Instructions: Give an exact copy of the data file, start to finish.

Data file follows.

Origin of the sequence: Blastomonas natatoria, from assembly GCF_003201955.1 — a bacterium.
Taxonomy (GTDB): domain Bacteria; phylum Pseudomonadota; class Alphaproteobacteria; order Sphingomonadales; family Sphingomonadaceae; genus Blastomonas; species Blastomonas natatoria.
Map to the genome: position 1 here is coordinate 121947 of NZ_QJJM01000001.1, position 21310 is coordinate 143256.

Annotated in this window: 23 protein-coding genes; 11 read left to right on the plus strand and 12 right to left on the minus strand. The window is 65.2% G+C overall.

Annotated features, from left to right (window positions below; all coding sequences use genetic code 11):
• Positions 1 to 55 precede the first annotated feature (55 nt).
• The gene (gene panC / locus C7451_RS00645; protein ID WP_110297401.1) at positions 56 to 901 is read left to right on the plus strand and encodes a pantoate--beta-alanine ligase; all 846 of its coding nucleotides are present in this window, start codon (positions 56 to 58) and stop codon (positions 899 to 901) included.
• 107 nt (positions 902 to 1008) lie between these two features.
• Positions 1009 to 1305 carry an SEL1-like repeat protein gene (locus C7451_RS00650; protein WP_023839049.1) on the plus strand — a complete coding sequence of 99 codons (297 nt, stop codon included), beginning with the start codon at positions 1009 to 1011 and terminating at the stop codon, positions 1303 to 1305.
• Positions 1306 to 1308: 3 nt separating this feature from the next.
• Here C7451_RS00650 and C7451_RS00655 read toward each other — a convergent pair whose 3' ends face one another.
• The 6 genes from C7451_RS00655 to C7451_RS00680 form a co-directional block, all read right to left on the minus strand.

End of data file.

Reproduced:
Origin of the sequence: Blastomonas natatoria, from assembly GCF_003201955.1 — a bacterium.
Taxonomy (GTDB): domain Bacteria; phylum Pseudomonadota; class Alphaproteobacteria; order Sphingomonadales; family Sphingomonadaceae; genus Blastomonas; species Blastomonas natatoria.
Map to the genome: position 1 here is coordinate 121947 of NZ_QJJM01000001.1, position 21310 is coordinate 143256.

Annotated in this window: 23 protein-coding genes; 11 read left to right on the plus strand and 12 right to left on the minus strand. The window is 65.2% G+C overall.

Annotated features, from left to right (window positions below; all coding sequences use genetic code 11):
• Positions 1 to 55 precede the first annotated feature (55 nt).
• The gene (gene panC / locus C7451_RS00645; protein ID WP_110297401.1) at positions 56 to 901 is read left to right on the plus strand and encodes a pantoate--beta-alanine ligase; all 846 of its coding nucleotides are present in this window, start codon (positions 56 to 58) and stop codon (positions 899 to 901) included.
• 107 nt (positions 902 to 1008) lie between these two features.
• Positions 1009 to 1305 carry an SEL1-like repeat protein gene (locus C7451_RS00650; protein WP_023839049.1) on the plus strand — a complete coding sequence of 99 codons (297 nt, stop codon included), beginning with the start codon at positions 1009 to 1011 and terminating at the stop codon, positions 1303 to 1305.
• Positions 1306 to 1308: 3 nt separating this feature from the next.
• Here C7451_RS00650 and C7451_RS00655 read toward each other — a convergent pair whose 3' ends face one another.
• The 6 genes from C7451_RS00655 to C7451_RS00680 form a co-directional block, all read right to left on the minus strand.